ANNUAL REPORT 2010-2011
The Florida Museum of Natural History houses more than 34
million scientific specimens. The collections include field notes,
photographs, databases, and libraries that complement the
irreplaceable scientific value of the specimens themselves. Most
of the Museum’s ever-growing collections of plants, animals, fossils
and artifacts rank among the top 10 nationally and internationally.
The Museum’s Collections and Research Division had an
outstanding year during 2010-2011. While its main focus is Florida,
the southeastern United States and the Caribbean, the Florida
Museum’s many research projects span the globe--including
work in 33 countries last year. Museum researchers brought in
more than $4.58 million in new grants and contracts to support
field and laboratory research, collections and education ranging
from pre-K to the postdoctoral level.
Among many others, exciting new projects include research
on the evolution and ecology of plants and animals on tropical
islands, the evolution and early diversification of mammals after
the extinction of dinosaurs, and the production, trade and social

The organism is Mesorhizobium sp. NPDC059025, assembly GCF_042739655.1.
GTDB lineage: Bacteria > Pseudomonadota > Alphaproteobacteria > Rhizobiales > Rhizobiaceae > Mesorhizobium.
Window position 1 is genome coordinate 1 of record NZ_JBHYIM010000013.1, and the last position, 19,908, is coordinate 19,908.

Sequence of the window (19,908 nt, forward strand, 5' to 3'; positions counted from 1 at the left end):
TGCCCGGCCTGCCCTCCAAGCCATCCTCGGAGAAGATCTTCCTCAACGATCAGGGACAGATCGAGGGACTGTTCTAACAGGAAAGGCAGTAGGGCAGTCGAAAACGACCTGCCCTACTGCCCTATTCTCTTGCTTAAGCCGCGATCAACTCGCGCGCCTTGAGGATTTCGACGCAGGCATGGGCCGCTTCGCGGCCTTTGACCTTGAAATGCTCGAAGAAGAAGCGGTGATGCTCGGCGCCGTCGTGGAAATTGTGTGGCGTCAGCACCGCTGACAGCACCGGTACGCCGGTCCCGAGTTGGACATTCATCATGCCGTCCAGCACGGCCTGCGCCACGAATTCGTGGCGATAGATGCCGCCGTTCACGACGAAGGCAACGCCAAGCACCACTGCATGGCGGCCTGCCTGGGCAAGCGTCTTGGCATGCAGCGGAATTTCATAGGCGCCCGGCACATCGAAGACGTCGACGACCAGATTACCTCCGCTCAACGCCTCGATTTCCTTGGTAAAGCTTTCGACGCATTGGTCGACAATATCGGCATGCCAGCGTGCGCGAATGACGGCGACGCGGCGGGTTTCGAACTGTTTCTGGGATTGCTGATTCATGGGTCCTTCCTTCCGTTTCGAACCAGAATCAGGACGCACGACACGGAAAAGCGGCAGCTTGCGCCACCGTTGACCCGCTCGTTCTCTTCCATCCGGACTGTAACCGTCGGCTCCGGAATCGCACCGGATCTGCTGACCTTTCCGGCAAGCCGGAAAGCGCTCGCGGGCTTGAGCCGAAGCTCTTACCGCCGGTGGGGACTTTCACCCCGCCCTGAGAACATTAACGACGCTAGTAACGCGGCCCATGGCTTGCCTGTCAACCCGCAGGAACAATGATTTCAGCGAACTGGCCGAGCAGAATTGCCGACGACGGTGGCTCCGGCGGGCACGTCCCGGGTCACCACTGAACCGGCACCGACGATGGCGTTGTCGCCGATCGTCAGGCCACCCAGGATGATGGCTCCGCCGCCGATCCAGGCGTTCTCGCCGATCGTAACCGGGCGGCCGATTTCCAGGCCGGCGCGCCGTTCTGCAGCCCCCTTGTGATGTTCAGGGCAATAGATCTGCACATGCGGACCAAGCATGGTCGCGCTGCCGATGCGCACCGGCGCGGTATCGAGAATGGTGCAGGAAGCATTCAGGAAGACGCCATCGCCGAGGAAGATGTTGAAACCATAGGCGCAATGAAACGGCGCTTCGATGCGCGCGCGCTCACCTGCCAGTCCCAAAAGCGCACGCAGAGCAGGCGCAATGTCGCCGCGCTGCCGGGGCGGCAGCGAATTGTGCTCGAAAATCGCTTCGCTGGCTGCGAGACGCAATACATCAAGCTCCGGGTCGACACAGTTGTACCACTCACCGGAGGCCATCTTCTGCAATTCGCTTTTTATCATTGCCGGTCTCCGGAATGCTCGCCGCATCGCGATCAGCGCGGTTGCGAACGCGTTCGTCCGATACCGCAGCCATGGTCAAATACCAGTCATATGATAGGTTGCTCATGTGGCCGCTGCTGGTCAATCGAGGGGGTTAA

implications of prehistoric American Indian pottery. These projects
support and educate students from the University of Florida and
around the world, as part of our commitment to train the next
generation of scientists.
The Museum also received the largest grant in its more-than-100-
year history: $10 million over five years from the National Science
Foundation to improve access to the nation’s biological collections.
The Museum is leading the
Advancing Digitization of Biological
initiative with the UF College of Engineering and Florida
State University. The award establishes
, a national center for
digitization at the Museum and UF.
Marine Malacology curator Gustav Paulay photographed this Puget Sound king
, during a recent research expedition.
Ichthyology graduate assistant Felipe Carvalho,
who is researching Blue Sharks, displays maps
indicating the species’ population distribution.